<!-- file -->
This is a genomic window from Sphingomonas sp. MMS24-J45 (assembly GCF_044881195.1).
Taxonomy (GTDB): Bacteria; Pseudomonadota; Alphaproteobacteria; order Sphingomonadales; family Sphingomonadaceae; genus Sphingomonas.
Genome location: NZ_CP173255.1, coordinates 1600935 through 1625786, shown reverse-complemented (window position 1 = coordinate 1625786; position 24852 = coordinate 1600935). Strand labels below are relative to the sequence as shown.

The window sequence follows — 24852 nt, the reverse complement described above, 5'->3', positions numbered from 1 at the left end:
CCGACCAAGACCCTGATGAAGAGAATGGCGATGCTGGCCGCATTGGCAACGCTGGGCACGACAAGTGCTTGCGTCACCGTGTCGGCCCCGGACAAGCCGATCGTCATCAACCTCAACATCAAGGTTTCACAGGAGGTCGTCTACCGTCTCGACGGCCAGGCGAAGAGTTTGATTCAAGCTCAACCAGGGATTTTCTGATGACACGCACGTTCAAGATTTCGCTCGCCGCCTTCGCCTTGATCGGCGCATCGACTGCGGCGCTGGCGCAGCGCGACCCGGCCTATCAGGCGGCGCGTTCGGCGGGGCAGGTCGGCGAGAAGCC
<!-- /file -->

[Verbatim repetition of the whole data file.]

This is a genomic window from Sphingomonas sp. MMS24-J45 (assembly GCF_044881195.1).
Taxonomy (GTDB): Bacteria; Pseudomonadota; Alphaproteobacteria; order Sphingomonadales; family Sphingomonadaceae; genus Sphingomonas.
Genome location: NZ_CP173255.1, coordinates 1600935 through 1625786, shown reverse-complemented (window position 1 = coordinate 1625786; position 24852 = coordinate 1600935). Strand labels below are relative to the sequence as shown.

The window sequence follows — 24852 nt, the reverse complement described above, 5'->3', positions numbered from 1 at the left end:
CCGACCAAGACCCTGATGAAGAGAATGGCGATGCTGGCCGCATTGGCAACGCTGGGCACGACAAGTGCTTGCGTCACCGTGTCGGCCCCGGACAAGCCGATCGTCATCAACCTCAACATCAAGGTTTCACAGGAGGTCGTCTACCGTCTCGACGGCCAGGCGAAGAGTTTGATTCAAGCTCAACCAGGGATTTTCTGATGACACGCACGTTCAAGATTTCGCTCGCCGCCTTCGCCTTGATCGGCGCATCGACTGCGGCGCTGGCGCAGCGCGACCCGGCCTATCAGGCGGCGCGTTCGGCGGGGCAGGTCGGCGAGAAGCC